Sundance Film Festival
When you think of the expression "hate the sin; love the sinner," it's easy to picture a person with a good heart who is guilty of serious crimes.
But after watching "Land Ho!," one might connect the expression with a crude, sexist, pot-smoking grandfather figure whose irrepressible warmth and homespun sincerity make you want to hug him and insist that he join your family for dinner.
The man behind this incredible paradox of a character is Earl Lynn Nelson, who isn't really an actor at all. Nelson plays Mitch, a retired doctor from Kentucky who drags his ex-brother-in-law Colin (Paul Eenhoorn) along on a trip to Iceland. But regardless of the degree of difficulty, there is little doubt that the final product is a performance to remember.
Mitch and Colin set out on their adventure to help them come to grips with their old age. The ex-doctor provides the initial enthusiasm, woven between equal amounts of homespun wisdom and ill-timed observations that shouldn't be shared in mixed company (though they always are). Colin is a reluctant partner, a retired bank manager (though his passion was the French horn) who was recently abandoned by his second wife. Mitch and Colin were married to sisters once upon a time, until death and divorce separated their paths.
And so the pair heads to Iceland, thanks to a little coaxing from Mitch, where "Land Ho!" delivers audiences 90 minutes of scenic charm, wit and sobering reflection. Early on, they join Mitch's much-younger cousin and her friend for a night of clubbing. They visit a modern art museum and share bad movie impressions. Later, they venture out in a rented Hummer to visit lighthouses and geysers and remote campsites. Along the way, they confront the real reasons that brought them so many thousands of miles from home. "Land Ho!" is a beautiful, simple story about friendship and family and getting old. And it has a huge heart.
The breakout star here is Nelson, who practically forces a smile on your face at regular intervals. There's no question that his performance will be the big takeaway from "Land Ho!," and will likely be considered one of the highlights of the entire festival. But Eenhoorn is a perfect, sympathetic foil as Colin, the steady, cautionary figure in the middle of a three-quarter-life crisis. Together, they make for one charming odd couple.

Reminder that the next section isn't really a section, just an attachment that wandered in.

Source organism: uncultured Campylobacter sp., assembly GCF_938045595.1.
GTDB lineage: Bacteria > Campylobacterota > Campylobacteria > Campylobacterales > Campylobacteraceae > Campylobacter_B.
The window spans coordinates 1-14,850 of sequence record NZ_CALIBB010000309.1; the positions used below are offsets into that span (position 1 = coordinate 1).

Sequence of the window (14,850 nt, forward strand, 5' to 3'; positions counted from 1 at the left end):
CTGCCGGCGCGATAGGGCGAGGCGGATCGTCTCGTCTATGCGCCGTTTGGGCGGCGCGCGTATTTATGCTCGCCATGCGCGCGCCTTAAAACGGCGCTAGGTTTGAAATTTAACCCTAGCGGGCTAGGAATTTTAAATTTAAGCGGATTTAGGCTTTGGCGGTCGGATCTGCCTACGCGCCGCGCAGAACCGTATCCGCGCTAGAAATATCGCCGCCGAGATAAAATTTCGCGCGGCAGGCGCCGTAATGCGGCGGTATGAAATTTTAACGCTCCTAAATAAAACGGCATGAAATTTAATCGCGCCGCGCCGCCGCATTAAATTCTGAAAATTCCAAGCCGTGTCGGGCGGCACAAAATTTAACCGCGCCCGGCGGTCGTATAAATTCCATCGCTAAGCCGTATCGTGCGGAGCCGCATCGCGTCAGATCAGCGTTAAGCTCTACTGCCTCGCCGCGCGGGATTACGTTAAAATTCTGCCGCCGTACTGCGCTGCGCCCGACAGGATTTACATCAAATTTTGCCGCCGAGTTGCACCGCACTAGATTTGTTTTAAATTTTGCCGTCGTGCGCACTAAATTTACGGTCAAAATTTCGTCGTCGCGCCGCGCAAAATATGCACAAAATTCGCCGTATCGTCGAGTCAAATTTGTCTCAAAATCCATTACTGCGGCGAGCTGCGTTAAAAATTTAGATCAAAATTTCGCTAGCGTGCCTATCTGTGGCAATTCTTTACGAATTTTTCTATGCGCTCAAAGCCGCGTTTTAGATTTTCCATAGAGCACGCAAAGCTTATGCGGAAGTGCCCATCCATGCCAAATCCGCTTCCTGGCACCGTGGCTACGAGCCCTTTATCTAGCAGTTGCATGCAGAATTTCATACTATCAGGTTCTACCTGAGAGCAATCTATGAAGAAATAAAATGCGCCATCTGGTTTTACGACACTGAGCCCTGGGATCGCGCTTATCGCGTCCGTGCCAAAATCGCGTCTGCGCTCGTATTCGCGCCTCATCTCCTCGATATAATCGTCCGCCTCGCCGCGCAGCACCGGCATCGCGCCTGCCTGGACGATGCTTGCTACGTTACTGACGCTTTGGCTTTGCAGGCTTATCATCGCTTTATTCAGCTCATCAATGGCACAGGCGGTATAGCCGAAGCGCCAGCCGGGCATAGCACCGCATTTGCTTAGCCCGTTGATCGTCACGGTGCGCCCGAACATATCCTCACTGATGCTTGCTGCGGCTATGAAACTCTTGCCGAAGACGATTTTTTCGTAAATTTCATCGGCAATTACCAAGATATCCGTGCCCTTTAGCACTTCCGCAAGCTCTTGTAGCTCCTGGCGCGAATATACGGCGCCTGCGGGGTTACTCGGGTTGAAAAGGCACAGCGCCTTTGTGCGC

It will be interesting to see Iceland's tourism numbers for 2014. Between last December's "Secret Life of Walter Mitty" and Sundance 2014 darling "Land Ho!," the remote icy paradise has been getting center stage on the big screen. Just as in "Walter Mitty," "Land Ho!" makes great use of the lonely, ponderous landscape of the remote island to reflect the profound beauty and weight of the issues they are juggling in their hearts.
Directed by Martha Stephens and Aaron Katz, and featured at this year's Sundance Film Festival, "Land Ho!" is not rated. But the film contains enough crude dialogue, drug use and profanity (three instances of the f-word) to bump it into a likely R-rating, which quite honestly is unfortunate. This is a sweet movie that would connect with just about anyone who sees it.
Joshua Terry is a freelance writer and photojournalist who appears weekly on "The KJZZ Movie Show" and also teaches English composition for Salt Lake Community College. You can see more of his work at woundedmosquito.com.
- Big screen 'Maze Runner' is a big dream come...
- Ballet to Broadway: Two Utah-native siblings...
- Erin Stewart: How to survive your...
- Sherry Young: The world is indeed a glorious...
- Paintbrushes, fairy tales and chore charts:...
- Vikings place Adrian Peterson on exempt list,...
- 6 science-fiction and fantasy movies inspired...
- Two big reasons to buy comic books for your kids
- Gamers use police hoax to lash out at... 5
- Vikings place Adrian Peterson on exempt... 5
- 6 science-fiction and fantasy movies... 5
- Millennials read more books than their... 3
- The complicated relationship between... 3
- Vikings reinstate Peterson despite... 2
- Miss New York chosen as Miss America 2015 1
- Miss America: More to worry about than... 1